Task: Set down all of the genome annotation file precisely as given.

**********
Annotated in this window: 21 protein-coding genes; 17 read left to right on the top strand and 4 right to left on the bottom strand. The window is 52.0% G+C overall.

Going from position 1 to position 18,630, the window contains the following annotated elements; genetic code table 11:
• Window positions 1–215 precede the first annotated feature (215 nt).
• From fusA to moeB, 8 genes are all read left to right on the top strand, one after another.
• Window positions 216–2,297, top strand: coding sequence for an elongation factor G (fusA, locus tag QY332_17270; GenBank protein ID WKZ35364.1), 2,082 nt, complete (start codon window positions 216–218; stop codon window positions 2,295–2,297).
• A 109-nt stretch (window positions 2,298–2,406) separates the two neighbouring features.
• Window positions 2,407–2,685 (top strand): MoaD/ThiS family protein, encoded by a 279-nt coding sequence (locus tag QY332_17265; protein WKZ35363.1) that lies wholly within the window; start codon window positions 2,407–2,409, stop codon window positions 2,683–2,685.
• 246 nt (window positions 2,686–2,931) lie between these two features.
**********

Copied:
Annotated in this window: 21 protein-coding genes; 17 read left to right on the top strand and 4 right to left on the bottom strand. The window is 52.0% G+C overall.

Going from position 1 to position 18,630, the window contains the following annotated elements; genetic code table 11:
• Window positions 1–215 precede the first annotated feature (215 nt).
• From fusA to moeB, 8 genes are all read left to right on the top strand, one after another.
• Window positions 216–2,297, top strand: coding sequence for an elongation factor G (fusA, locus tag QY332_17270; GenBank protein ID WKZ35364.1), 2,082 nt, complete (start codon window positions 216–218; stop codon window positions 2,295–2,297).
• A 109-nt stretch (window positions 2,298–2,406) separates the two neighbouring features.
• Window positions 2,407–2,685 (top strand): MoaD/ThiS family protein, encoded by a 279-nt coding sequence (locus tag QY332_17265; protein WKZ35363.1) that lies wholly within the window; start codon window positions 2,407–2,409, stop codon window positions 2,683–2,685.
• 246 nt (window positions 2,686–2,931) lie between these two features.